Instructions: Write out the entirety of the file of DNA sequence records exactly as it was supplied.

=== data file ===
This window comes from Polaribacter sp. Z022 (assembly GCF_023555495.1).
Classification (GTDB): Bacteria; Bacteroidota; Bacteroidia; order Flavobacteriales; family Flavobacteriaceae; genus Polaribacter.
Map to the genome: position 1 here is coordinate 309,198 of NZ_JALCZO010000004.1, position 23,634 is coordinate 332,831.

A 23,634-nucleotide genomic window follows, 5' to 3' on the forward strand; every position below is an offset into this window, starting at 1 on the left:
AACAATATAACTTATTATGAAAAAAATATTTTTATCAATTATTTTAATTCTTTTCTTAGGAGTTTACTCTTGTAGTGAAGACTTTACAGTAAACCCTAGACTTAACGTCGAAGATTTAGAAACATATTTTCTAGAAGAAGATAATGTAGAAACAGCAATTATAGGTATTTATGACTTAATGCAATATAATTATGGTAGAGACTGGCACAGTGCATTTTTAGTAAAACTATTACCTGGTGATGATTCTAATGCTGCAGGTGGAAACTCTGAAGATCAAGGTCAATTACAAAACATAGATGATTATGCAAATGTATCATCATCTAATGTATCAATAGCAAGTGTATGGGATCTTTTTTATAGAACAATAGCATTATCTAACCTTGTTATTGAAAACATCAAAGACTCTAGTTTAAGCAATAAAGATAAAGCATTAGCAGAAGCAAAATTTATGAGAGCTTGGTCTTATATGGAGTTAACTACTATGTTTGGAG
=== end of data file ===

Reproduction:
This window comes from Polaribacter sp. Z022 (assembly GCF_023555495.1).
Classification (GTDB): Bacteria; Bacteroidota; Bacteroidia; order Flavobacteriales; family Flavobacteriaceae; genus Polaribacter.
Map to the genome: position 1 here is coordinate 309,198 of NZ_JALCZO010000004.1, position 23,634 is coordinate 332,831.

A 23,634-nucleotide genomic window follows, 5' to 3' on the forward strand; every position below is an offset into this window, starting at 1 on the left:
AACAATATAACTTATTATGAAAAAAATATTTTTATCAATTATTTTAATTCTTTTCTTAGGAGTTTACTCTTGTAGTGAAGACTTTACAGTAAACCCTAGACTTAACGTCGAAGATTTAGAAACATATTTTCTAGAAGAAGATAATGTAGAAACAGCAATTATAGGTATTTATGACTTAATGCAATATAATTATGGTAGAGACTGGCACAGTGCATTTTTAGTAAAACTATTACCTGGTGATGATTCTAATGCTGCAGGTGGAAACTCTGAAGATCAAGGTCAATTACAAAACATAGATGATTATGCAAATGTATCATCATCTAATGTATCAATAGCAAGTGTATGGGATCTTTTTTATAGAACAATAGCATTATCTAACCTTGTTATTGAAAACATCAAAGACTCTAGTTTAAGCAATAAAGATAAAGCATTAGCAGAAGCAAAATTTATGAGAGCTTGGTCTTATATGGAGTTAACTACTATGTTTGGAG